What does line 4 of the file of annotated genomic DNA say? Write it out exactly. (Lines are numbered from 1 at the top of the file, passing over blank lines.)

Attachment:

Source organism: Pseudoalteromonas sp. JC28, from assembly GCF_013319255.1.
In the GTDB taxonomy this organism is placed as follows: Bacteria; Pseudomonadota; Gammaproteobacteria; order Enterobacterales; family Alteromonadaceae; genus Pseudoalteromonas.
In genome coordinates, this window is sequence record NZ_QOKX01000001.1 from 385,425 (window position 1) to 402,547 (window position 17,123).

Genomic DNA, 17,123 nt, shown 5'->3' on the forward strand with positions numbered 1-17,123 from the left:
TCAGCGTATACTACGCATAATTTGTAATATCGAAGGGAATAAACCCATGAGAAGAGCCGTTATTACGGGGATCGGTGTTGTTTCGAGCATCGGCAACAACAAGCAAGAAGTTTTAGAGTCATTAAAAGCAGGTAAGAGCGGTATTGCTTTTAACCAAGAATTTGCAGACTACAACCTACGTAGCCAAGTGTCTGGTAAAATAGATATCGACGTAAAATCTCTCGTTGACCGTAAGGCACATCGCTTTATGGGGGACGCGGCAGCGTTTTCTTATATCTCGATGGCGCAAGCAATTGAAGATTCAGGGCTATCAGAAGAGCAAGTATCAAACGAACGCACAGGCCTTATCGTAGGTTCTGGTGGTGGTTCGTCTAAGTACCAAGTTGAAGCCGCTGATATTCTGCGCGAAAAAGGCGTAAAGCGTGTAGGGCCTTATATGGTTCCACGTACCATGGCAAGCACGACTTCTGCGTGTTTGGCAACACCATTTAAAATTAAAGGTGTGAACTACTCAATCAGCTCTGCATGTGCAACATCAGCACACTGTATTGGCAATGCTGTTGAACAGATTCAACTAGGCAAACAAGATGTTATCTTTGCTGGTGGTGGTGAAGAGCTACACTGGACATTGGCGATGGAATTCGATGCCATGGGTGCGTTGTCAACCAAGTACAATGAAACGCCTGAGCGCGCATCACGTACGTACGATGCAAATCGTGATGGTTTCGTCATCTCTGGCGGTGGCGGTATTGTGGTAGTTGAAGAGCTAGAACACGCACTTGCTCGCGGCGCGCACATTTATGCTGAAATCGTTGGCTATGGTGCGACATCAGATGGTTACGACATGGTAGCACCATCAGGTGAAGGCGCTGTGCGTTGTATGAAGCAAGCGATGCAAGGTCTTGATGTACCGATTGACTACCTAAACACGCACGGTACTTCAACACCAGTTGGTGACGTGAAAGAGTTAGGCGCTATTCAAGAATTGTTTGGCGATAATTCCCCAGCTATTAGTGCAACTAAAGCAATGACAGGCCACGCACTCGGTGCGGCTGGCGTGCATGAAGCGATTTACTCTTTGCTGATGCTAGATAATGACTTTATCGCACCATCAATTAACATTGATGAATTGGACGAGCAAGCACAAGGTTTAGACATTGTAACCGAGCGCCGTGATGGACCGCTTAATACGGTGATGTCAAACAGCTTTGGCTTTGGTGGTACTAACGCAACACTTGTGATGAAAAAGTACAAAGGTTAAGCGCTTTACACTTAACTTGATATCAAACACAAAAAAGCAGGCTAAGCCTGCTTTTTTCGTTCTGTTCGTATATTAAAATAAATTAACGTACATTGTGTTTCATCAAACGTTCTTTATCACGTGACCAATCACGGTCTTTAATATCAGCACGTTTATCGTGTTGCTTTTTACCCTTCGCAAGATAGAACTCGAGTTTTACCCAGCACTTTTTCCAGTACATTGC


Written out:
Genomic DNA, 17,123 nt, shown 5'->3' on the forward strand with positions numbered 1-17,123 from the left: